Ministry of Intelligence (Iran)
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|Formed||18 August 1983|
(30,000 by estimation of Magnus Ranstorp)
|This article is part of a series on the|
politics and government of
|Government of Islamic Republic of Iran|
The Ministry of Intelligence of the Islamic Republic of Iran (Persian: وزارت اطّلاعات جمهوری اسلامی ایران, romanized: Vezarat-e Ettela'at Jomhuri-ye Eslami-ye Iran) is the primary intelligence agency of the Islamic Republic of Iran and a member of the Iran Intelligence Community. It is also known as VAJA and previously as VEVAK (Vezarat-e Ettela'at va Amniyat-e Keshvar) or alternatively MOIS. It was initially known as SAVAMA, after it took over the Shah's intelligence apparatus SAVAK. The ministry is one of the three "sovereign" ministerial bodies of Iran due to nature of its work at home and abroad.
Reliable and valid information on the ministry is often difficult to obtain. Initially, the organization was known as SAVAMA, and intended to replace SAVAK, Iran's intelligence agency during the rule of the Shah, but it is unclear how much continuity there is between the two organizations—while their role is similar, their underlying ideology is radically different. It is suspected that the new government was initially eager to purge SAVAK elements from the new organization, but that pragmatism eventually prevailed, with many experienced SAVAK personnel being retained in their roles. Former SAVAK staff are believed to have been important in the ministry's infiltration of left-wing dissident groups and of the Iraqi Ba'ath Party.
The formation of the ministry was proposed by Saeed Hajjarian to the government of Mir-Hossein Mousavi and then the parliament. There were debates about which branch of the state should oversee the new institution, and the other options apart from the presidency were the Judiciary system, the Supreme Leader, and Islamic Revolutionary Guard Corps. Finally, the government got the approval of Ayatollah Khomeini to make it a ministry, but a restriction was added to the requirements of the minister: that he must be a doctor of Islam.
The ministry was finally founded on 18 August 1983, either abandoning, silently subsuming, or relegating to hidden existence many small intelligence agencies that had been formed in different governmental organizations. The five ministers since the founding of the ministry, have been Mohammad Reyshahri (under Prime Minister Mir-Hossein Mousavi), Ali Fallahian (under President Ali Akbar Hashemi Rafsanjani), Ghorbanali Dorri-Najafabadi (under President Mohammad Khatami, resigned after a year), Ali Younessi (under President Khatami, until 24 August 2005), Gholam Hossein Mohseni-Ejehei (under President Mahmoud Ahmadinejad, from 24 August 2005 to 24 August 2009) and Heyder Moslehi (under President Mahmoud Ahmadinejad, from 29 August 2009 to 15 August 2013).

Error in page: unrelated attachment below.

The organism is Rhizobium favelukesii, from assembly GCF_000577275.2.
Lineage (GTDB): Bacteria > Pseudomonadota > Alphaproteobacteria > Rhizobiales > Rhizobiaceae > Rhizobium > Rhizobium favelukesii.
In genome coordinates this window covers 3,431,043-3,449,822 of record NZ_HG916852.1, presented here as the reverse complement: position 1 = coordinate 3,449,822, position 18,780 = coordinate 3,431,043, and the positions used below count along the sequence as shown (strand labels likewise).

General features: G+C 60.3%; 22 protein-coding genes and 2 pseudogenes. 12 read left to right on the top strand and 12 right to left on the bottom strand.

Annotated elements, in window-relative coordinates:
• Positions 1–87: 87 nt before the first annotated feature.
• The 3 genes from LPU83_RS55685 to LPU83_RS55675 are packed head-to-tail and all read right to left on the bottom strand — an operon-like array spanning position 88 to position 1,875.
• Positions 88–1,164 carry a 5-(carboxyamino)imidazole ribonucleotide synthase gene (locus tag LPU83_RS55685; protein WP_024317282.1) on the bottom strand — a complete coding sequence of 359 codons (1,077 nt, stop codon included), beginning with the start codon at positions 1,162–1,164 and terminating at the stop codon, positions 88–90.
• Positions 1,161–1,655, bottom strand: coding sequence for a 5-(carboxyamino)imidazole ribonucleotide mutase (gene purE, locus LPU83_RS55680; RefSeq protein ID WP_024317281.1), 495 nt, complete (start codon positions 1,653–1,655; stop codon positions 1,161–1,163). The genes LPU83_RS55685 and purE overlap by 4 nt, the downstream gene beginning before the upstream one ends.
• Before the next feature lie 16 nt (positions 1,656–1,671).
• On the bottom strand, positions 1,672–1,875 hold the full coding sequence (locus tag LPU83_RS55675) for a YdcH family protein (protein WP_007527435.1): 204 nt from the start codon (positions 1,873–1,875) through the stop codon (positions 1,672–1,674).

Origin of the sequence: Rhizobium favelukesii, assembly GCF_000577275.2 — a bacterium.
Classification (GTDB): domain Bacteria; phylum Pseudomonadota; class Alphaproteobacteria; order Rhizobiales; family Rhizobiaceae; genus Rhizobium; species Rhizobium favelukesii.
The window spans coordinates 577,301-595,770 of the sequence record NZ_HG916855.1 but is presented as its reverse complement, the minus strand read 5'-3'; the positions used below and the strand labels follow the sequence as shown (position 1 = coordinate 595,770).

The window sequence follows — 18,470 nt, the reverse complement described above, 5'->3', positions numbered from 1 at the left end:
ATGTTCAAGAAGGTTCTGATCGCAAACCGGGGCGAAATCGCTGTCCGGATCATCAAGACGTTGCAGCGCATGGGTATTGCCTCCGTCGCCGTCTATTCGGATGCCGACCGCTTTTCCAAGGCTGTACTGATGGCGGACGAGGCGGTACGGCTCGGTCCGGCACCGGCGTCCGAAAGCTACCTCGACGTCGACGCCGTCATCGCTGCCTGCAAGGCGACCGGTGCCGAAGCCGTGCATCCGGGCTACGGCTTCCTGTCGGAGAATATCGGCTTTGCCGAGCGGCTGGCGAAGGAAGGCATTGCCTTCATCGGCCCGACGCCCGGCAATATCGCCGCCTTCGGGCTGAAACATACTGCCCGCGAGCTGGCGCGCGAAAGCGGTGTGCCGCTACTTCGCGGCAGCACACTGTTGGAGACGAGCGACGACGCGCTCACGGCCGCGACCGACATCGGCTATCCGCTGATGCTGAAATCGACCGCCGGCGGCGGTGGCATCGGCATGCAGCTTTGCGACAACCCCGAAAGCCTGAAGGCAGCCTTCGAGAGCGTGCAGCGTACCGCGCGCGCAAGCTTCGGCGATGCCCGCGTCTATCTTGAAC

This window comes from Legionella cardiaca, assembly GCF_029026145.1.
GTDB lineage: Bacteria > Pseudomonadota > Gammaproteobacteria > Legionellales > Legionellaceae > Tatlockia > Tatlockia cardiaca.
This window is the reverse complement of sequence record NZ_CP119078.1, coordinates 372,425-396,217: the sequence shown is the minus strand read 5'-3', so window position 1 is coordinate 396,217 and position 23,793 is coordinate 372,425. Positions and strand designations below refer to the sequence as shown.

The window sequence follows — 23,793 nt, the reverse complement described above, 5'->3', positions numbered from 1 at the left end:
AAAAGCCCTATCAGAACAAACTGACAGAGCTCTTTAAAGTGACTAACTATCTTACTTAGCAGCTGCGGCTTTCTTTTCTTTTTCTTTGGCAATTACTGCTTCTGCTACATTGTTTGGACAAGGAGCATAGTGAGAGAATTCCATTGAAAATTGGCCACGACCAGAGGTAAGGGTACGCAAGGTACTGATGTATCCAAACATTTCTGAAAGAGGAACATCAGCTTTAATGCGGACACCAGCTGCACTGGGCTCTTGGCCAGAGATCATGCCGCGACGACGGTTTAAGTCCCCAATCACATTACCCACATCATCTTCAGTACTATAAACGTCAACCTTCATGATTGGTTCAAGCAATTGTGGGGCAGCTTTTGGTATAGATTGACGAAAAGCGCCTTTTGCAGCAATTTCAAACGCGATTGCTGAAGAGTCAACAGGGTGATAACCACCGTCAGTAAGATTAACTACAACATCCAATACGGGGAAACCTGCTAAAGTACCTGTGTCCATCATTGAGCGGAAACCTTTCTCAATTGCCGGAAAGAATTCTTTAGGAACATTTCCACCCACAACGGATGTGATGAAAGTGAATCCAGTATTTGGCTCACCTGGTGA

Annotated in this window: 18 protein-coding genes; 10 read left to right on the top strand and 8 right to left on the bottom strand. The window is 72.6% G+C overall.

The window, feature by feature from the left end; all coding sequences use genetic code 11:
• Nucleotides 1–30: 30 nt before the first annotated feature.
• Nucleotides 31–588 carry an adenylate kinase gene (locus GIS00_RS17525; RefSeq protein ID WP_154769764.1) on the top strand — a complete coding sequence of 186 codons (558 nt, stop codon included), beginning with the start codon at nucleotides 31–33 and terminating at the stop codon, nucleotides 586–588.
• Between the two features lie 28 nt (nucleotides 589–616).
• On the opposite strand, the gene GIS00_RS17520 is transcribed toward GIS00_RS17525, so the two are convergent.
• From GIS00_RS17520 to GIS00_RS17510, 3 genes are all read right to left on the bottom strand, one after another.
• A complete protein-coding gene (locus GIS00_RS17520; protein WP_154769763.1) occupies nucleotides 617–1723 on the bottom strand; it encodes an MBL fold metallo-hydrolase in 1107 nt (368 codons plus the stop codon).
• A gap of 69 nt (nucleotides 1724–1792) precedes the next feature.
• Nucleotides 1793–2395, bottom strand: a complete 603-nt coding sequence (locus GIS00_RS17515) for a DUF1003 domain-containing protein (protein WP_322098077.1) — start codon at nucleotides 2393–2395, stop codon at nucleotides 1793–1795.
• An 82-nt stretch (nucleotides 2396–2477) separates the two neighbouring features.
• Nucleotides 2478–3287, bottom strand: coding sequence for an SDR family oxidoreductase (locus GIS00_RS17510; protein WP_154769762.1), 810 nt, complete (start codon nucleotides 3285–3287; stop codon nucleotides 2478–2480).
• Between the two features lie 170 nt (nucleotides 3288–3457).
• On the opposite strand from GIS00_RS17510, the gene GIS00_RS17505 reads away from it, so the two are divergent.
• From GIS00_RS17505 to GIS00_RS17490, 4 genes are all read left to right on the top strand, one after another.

In late 1998, three dissident writers, a political leader and his wife were killed in Iran in the span of two months.
After great public outcry and journalistic investigation in Iran and publicity internationally, prosecutors announced in mid-1999 that one Saeed Emami had led "rogue elements" in Iran's intelligence ministry in the killings, but that Emami was now dead, having committed suicide in prison. In a trial that was "dismissed as a sham by the victims' families and international human rights organisations", three intelligence ministry agents were sentenced in 2001 to death and twelve others to prison terms for murdering two of the victims. Two years later, the Iranian Supreme Court reduced two of the death sentences to life.
Massoud Molavi Verdanjani, an on-line opposition activist, was shot and killed on a street in Istanbul's Shishli neighborhood on Thursday, Nov. 14, 2019. A Turkish security official later claimed Verdanjani's suspected killer had confessed to acting under the orders of two Iranian intelligence officers at the Iranian consulate in Turkey.
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- Douglas, Jehl (4 December 1998). "Killing of 3 Rebel Writers Turns Hope to Fear in Iran". The New York Times. p. A6. Retrieved 17 December 2014.
- Sahebi, Sima (12 December 2002). "You will answer, one day". Iranian.com. San Francisco. Retrieved 17 December 2014.
- "Ganji identified Fallahian as the 'master key' in chain murders". Iran Press Service. Archived from the original on 28 April 2013.
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- "Exclusive: Iranian diplomats instigated killing of dissident in Istanbul, Turkish officials say". REUTERS. 27 March 2020.
- instigated-killing-of-dissident-in-istanbul-turkish-officials-say/74606/amp/ "Exclusive: Iranian diplomats instigated killing of dissident in Istanbul, Turkish officials say" Check
|url=value (help). sunriseread. March 2020.
- "Iranian Diplomats Instigated Killing Of Dissident In Istanbul, Turkish Officials Say". Radio Farda. 28 March 2020.
- Yves Bonnet, Vevak, au service des ayatollahs: Histoire des services secrets iraniens, Timée-éditions, Boulogne-Billancourt, 2009. ISBN 978-2-35401-001-0. (in French)
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